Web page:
What is DU?
- Depleted Uranium is a waste product of the nuclear enrichment process.
- After natural uranium has been ‘enriched’ to concentrate the isotope U235 for use in nuclear fuel or nuclear weapons, what remains is DU.
- The process produces about 7 times more DU than enriched uranium.
Despite claims that DU is much less radioactive than natural uranium, it actually emits about 75% as much radioactivity. It is very dense and when it strikes armour it burns (it is ‘pyrophoric’). As a waste product, it is stockpiled by nuclear states, which then have an interest in finding uses for it.
DU is used as the ‘penetrator’ – a long dart at the core of the weapon – in armour piercing tank rounds and bullets. It is usually alloyed with another metal. When DU munitions strike a hard target the penetrator sheds around 20% of its mass, creating a fine dust of DU, burning at extremely high temperatures.
This dust can spread 400 metres from the site immediately after an impact. It can be resuspended by human activity, or by the wind, and has been reported to have travelled twenty-five miles on air currents. The heat of the DU impact and secondary fires means that much of the dust produced is ceramic, and can remain in the lungs for years if inhaled.
Who uses it?
At least 18 countries are known to have DU in their arsenals:
- Saudi Arabia
Most of these countries were sold DU by the US, although the UK, France and Pakistan developed it independently.
Only the US and the UK are known to have fired it in warfare. It was used in the 1991 Gulf War, in the 2003 Iraq War, and also in Bosnia-Herzegovina in the 1990s and during the NATO war with Serbia in 1999. While its use has been claimed in a number of other conflicts, this has not been confirmed.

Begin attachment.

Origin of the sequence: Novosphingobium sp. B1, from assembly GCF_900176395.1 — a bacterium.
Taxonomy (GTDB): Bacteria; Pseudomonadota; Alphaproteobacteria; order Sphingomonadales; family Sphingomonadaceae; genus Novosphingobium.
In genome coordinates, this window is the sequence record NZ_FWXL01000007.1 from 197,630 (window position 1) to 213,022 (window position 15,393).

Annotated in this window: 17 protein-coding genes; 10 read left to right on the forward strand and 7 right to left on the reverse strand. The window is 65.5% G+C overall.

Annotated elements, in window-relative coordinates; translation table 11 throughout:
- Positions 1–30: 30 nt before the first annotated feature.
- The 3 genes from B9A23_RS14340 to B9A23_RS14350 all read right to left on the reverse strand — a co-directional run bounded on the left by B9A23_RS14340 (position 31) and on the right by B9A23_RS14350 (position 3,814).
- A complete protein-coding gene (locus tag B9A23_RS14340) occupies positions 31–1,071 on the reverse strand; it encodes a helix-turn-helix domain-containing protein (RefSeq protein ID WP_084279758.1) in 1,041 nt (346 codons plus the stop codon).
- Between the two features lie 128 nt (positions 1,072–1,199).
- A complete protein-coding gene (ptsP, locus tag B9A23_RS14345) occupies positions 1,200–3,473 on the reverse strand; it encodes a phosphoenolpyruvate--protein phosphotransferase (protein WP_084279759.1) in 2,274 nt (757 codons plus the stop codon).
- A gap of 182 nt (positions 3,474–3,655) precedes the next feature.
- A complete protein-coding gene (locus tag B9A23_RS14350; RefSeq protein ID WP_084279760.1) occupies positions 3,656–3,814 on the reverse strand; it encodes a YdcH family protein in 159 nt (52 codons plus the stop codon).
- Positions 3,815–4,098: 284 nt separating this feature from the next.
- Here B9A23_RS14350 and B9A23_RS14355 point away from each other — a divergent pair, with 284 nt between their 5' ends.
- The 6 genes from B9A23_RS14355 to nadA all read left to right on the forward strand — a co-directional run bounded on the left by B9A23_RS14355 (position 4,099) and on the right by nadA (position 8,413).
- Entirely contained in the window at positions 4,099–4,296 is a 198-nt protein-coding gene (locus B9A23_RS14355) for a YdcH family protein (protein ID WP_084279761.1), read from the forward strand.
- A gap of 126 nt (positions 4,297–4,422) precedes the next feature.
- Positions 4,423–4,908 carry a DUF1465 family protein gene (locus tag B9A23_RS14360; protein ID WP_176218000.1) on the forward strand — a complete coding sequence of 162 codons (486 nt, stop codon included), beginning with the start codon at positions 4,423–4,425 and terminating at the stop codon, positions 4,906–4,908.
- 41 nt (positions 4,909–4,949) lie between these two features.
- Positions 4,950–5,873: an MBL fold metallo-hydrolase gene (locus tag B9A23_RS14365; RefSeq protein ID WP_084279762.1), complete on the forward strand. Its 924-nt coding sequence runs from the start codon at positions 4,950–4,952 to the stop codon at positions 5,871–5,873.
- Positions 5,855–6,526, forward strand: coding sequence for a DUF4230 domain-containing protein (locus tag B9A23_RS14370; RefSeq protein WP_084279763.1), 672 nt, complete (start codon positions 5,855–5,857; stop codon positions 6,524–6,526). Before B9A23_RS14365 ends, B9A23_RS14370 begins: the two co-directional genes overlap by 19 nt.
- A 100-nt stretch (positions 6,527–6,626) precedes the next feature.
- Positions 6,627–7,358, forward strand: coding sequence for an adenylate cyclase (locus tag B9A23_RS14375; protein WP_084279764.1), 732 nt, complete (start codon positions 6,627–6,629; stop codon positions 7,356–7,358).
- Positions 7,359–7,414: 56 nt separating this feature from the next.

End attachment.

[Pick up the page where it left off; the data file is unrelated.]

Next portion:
- DU is both chemically toxic and radioactive. In laboratory tests it damages human cells, causing DNA mutations and other carcinogenic effects.
- Reports of increased rates of cancer and birth defects have consistently followed DU usage.
- Representatives from both the Serbian and Iraqi governments have linked its use with health problems amongst civilians.
- Many veterans remain convinced DU is responsible for health problems they have experienced since combat
Information from animal studies suggests DU may cause several different kinds of cancer. In rats, DU in the blood-stream builds up in the kidneys, bone, muscles, liver, spleen, and brain. In other studies it has been shown to cross both the blood-brain barrier and the placenta, with obvious implications for the health of the foetus. In general, the effects of DU will be more severe for women and children than for healthy men.